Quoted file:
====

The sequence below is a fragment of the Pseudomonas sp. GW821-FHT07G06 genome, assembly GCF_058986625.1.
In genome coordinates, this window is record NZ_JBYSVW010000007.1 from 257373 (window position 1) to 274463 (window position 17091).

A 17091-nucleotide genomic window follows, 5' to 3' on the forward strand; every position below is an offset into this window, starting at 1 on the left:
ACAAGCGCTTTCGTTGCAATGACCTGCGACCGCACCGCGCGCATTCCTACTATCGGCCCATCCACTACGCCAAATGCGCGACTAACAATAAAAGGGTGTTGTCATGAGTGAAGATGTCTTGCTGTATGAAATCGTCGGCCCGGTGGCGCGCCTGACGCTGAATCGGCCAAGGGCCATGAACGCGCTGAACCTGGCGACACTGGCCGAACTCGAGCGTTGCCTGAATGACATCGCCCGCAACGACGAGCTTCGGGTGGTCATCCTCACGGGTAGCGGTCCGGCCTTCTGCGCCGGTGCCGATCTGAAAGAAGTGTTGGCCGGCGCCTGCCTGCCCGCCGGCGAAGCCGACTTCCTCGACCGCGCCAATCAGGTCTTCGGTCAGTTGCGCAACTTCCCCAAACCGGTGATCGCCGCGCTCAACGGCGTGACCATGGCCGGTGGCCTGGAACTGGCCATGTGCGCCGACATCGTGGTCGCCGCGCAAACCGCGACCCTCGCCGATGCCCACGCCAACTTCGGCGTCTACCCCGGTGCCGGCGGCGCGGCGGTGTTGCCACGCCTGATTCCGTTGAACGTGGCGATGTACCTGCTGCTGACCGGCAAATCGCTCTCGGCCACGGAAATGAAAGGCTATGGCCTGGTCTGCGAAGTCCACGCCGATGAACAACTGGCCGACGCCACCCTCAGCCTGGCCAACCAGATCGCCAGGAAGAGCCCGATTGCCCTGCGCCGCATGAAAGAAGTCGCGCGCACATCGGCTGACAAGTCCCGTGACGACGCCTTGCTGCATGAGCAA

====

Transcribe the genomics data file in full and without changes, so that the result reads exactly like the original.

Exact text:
The sequence below is a fragment of the Pseudomonas sp. GW821-FHT07G06 genome, assembly GCF_058986625.1.
In genome coordinates, this window is record NZ_JBYSVW010000007.1 from 257373 (window position 1) to 274463 (window position 17091).

A 17091-nucleotide genomic window follows, 5' to 3' on the forward strand; every position below is an offset into this window, starting at 1 on the left:
ACAAGCGCTTTCGTTGCAATGACCTGCGACCGCACCGCGCGCATTCCTACTATCGGCCCATCCACTACGCCAAATGCGCGACTAACAATAAAAGGGTGTTGTCATGAGTGAAGATGTCTTGCTGTATGAAATCGTCGGCCCGGTGGCGCGCCTGACGCTGAATCGGCCAAGGGCCATGAACGCGCTGAACCTGGCGACACTGGCCGAACTCGAGCGTTGCCTGAATGACATCGCCCGCAACGACGAGCTTCGGGTGGTCATCCTCACGGGTAGCGGTCCGGCCTTCTGCGCCGGTGCCGATCTGAAAGAAGTGTTGGCCGGCGCCTGCCTGCCCGCCGGCGAAGCCGACTTCCTCGACCGCGCCAATCAGGTCTTCGGTCAGTTGCGCAACTTCCCCAAACCGGTGATCGCCGCGCTCAACGGCGTGACCATGGCCGGTGGCCTGGAACTGGCCATGTGCGCCGACATCGTGGTCGCCGCGCAAACCGCGACCCTCGCCGATGCCCACGCCAACTTCGGCGTCTACCCCGGTGCCGGCGGCGCGGCGGTGTTGCCACGCCTGATTCCGTTGAACGTGGCGATGTACCTGCTGCTGACCGGCAAATCGCTCTCGGCCACGGAAATGAAAGGCTATGGCCTGGTCTGCGAAGTCCACGCCGATGAACAACTGGCCGACGCCACCCTCAGCCTGGCCAACCAGATCGCCAGGAAGAGCCCGATTGCCCTGCGCCGCATGAAAGAAGTCGCGCGCACATCGGCTGACAAGTCCCGTGACGACGCCTTGCTGCATGAGCAA